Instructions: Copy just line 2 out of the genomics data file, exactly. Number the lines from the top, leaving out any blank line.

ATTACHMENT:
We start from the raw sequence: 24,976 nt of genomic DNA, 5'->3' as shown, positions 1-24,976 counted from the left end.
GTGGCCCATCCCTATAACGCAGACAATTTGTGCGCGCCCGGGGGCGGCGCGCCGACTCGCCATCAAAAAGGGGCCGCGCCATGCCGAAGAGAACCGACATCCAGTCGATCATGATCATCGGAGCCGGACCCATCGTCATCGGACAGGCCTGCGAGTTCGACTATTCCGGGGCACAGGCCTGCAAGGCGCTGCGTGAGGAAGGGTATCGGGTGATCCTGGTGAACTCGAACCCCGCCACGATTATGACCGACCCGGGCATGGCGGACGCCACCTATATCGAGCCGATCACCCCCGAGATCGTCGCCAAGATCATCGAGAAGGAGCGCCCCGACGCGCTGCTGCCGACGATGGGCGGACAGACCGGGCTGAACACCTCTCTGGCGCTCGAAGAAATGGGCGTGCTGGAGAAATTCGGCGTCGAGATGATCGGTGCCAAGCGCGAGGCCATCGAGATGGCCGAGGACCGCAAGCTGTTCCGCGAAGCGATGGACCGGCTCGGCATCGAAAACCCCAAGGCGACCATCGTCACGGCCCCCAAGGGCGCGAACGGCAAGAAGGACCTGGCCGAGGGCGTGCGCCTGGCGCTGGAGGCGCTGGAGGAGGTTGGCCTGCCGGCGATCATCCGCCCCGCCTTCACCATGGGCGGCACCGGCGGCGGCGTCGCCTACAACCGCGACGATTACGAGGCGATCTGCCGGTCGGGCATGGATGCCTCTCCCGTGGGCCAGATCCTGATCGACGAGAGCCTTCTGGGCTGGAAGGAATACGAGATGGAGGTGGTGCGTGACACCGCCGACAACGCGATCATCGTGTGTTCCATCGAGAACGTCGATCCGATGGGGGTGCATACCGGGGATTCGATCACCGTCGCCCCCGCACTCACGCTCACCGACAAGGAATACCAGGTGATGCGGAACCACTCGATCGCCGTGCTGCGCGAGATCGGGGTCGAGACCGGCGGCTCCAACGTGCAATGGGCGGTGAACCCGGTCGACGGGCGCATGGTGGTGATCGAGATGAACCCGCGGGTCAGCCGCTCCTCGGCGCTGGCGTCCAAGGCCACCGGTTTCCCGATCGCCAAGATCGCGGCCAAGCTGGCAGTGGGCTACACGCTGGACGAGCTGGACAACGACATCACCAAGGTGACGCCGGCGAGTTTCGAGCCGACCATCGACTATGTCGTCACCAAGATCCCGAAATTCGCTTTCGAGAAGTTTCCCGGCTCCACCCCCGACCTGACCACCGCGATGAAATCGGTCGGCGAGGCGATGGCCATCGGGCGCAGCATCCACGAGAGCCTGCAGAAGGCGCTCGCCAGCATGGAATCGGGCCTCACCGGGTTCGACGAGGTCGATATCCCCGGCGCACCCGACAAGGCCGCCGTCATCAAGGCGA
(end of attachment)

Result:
GTGGCCCATCCCTATAACGCAGACAATTTGTGCGCGCCCGGGGGCGGCGCGCCGACTCGCCATCAAAAAGGGGCCGCGCCATGCCGAAGAGAACCGACATCCAGTCGATCATGATCATCGGAGCCGGACCCATCGTCATCGGACAGGCCTGCGAGTTCGACTATTCCGGGGCACAGGCCTGCAAGGCGCTGCGTGAGGAAGGGTATCGGGTGATCCTGGTGAACTCGAACCCCGCCACGATTATGACCGACCCGGGCATGGCGGACGCCACCTATATCGAGCCGATCACCCCCGAGATCGTCGCCAAGATCATCGAGAAGGAGCGCCCCGACGCGCTGCTGCCGACGATGGGCGGACAGACCGGGCTGAACACCTCTCTGGCGCTCGAAGAAATGGGCGTGCTGGAGAAATTCGGCGTCGAGATGATCGGTGCCAAGCGCGAGGCCATCGAGATGGCCGAGGACCGCAAGCTGTTCCGCGAAGCGATGGACCGGCTCGGCATCGAAAACCCCAAGGCGACCATCGTCACGGCCCCCAAGGGCGCGAACGGCAAGAAGGACCTGGCCGAGGGCGTGCGCCTGGCGCTGGAGGCGCTGGAGGAGGTTGGCCTGCCGGCGATCATCCGCCCCGCCTTCACCATGGGCGGCACCGGCGGCGGCGTCGCCTACAACCGCGACGATTACGAGGCGATCTGCCGGTCGGGCATGGATGCCTCTCCCGTGGGCCAGATCCTGATCGACGAGAGCCTTCTGGGCTGGAAGGAATACGAGATGGAGGTGGTGCGTGACACCGCCGACAACGCGATCATCGTGTGTTCCATCGAGAACGTCGATCCGATGGGGGTGCATACCGGGGATTCGATCACCGTCGCCCCCGCACTCACGCTCACCGACAAGGAATACCAGGTGATGCGGAACCACTCGATCGCCGTGCTGCGCGAGATCGGGGTCGAGACCGGCGGCTCCAACGTGCAATGGGCGGTGAACCCGGTCGACGGGCGCATGGTGGTGATCGAGATGAACCCGCGGGTCAGCCGCTCCTCGGCGCTGGCGTCCAAGGCCACCGGTTTCCCGATCGCCAAGATCGCGGCCAAGCTGGCAGTGGGCTACACGCTGGACGAGCTGGACAACGACATCACCAAGGTGACGCCGGCGAGTTTCGAGCCGACCATCGACTATGTCGTCACCAAGATCCCGAAATTCGCTTTCGAGAAGTTTCCCGGCTCCACCCCCGACCTGACCACCGCGATGAAATCGGTCGGCGAGGCGATGGCCATCGGGCGCAGCATCCACGAGAGCCTGCAGAAGGCGCTCGCCAGCATGGAATCGGGCCTCACCGGGTTCGACGAGGTCGATATCCCCGGCGCACCCGACAAGGCCGCCGTCATCAAGGCGA